EMS officials mark 50th anniversary of 1st paramedic act
The Wedworth-Townsend Act, which legally recognized and protected paramedics, was signed in California on July 15, 1970
By Laura French
SACRAMENTO, Calif. — EMS agencies and officials are celebrating the 50th anniversary of the nation's first paramedic act, signed in California on July 15, 1970.
The Wedworth-Townsend Act, signed by then-Gov. Ronald Reagan 50 years ago on Wednesday, legally recognized the practice of paramedicine and protected paramedics administering intensive prehospital care in the state, the California Ambulance Association and National EMS Museum recounted in a news release marking the anniversary.
Los Angeles Doctors Walter Graf and J. Michael Criley were the first to train paramedics in the state to deliver pre-hospital care to heart attack patients without direct physician intervention, treating and transporting them in mobile coronary care units and increasing survival rates. Criley and Graf partnered with Los Angeles County Supervisor Kenneth Hahn to address the risks of performing intensive care across jurisdictions and operational boundaries, leading to the drafting of the paramedic act.
Fifty years ago Gov. Ronald Reagan signed the first paramedic act into law at the state level in the United States. The Wedworth-Townsend Paramedic Act set in motion a new era for Emergency Medical Services across the country. #EMSMemories #Paramedics #SavinglivesSavingHistory pic.twitter.com/pvlWGXqNzf— National EMS Museum (@EMSMuse) July 15, 2020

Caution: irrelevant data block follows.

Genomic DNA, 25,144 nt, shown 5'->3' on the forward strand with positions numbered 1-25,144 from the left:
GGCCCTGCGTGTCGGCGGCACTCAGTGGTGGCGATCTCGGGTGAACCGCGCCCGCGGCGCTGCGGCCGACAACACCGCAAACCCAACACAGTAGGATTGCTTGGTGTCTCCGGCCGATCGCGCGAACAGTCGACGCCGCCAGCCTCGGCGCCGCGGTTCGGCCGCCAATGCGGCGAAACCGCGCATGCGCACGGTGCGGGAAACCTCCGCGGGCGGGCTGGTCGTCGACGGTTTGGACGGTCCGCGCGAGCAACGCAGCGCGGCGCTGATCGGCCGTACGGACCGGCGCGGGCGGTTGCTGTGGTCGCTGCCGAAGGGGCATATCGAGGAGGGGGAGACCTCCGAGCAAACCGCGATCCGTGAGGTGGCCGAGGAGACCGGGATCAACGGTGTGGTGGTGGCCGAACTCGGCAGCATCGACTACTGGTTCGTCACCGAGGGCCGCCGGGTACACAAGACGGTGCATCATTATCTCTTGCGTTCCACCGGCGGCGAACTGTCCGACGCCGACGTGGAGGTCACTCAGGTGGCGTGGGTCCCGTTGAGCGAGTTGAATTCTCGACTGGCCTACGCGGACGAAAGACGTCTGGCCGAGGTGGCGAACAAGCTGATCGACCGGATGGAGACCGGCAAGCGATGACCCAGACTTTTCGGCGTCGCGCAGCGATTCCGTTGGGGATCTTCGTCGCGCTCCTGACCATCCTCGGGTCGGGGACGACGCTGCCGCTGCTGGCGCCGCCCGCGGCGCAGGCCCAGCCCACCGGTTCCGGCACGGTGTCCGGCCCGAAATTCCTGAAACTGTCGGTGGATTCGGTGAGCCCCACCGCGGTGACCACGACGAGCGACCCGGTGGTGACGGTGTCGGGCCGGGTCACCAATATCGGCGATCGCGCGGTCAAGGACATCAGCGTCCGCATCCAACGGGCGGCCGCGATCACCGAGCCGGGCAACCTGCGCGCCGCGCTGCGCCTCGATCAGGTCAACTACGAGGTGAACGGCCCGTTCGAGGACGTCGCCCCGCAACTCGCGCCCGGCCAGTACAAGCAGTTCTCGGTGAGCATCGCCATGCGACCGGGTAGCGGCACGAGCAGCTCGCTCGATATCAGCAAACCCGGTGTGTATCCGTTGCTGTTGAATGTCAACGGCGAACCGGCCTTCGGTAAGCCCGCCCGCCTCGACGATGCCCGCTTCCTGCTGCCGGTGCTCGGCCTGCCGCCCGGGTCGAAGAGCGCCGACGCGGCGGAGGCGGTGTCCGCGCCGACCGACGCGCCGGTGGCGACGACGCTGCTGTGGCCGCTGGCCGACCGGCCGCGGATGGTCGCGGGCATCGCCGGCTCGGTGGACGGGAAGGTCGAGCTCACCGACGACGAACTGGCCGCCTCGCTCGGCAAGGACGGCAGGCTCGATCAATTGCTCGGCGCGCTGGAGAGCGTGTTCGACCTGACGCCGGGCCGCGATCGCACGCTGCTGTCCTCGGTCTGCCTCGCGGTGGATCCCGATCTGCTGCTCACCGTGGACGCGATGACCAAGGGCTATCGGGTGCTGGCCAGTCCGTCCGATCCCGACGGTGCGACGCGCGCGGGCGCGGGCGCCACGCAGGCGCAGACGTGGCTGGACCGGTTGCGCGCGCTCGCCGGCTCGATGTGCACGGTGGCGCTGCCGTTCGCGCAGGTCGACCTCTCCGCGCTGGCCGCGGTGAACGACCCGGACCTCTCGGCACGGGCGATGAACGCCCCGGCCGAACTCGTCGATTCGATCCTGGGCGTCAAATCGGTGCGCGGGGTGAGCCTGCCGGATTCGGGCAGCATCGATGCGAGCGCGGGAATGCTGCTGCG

The act was the first of its kind in the United States and spurred other states to pass their own legislation officiating the field of paramedicine, ushering in a new era in emergency medical services.
"Today we celebrate the hard work and foresight necessary to write and pass the Wedworth-Townsend Act. We are inspired by the tireless efforts of our colleagues in the field who carry on the traditions of innovation, education, and sacrifice for the good of our patients," said National EMS Museum Director Kristy Van Hoven, in a statement. "We thank them for keeping Californians safe and inspiring colleagues across the country."
In recognition of the anniversary, the California Ambulance Association is dedicating an entire edition of its magazine "The Siren" to commemorate the signing of the act.
EMS agencies and organizations also marked the anniversary on social media.
The California Emergency Medical Services Authority, which was established under the Wedworth-Townsend Act, wrote on Facebook that it was "proud to recognize California's illustrious EMS history."
July 14, 2020 markes the 50th Anniversary of the Wedworth-Townsend Act.The California Emergency Medical Services...Posted by California Emergency Medical Services Authority (EMSA) on Tuesday, July 14, 2020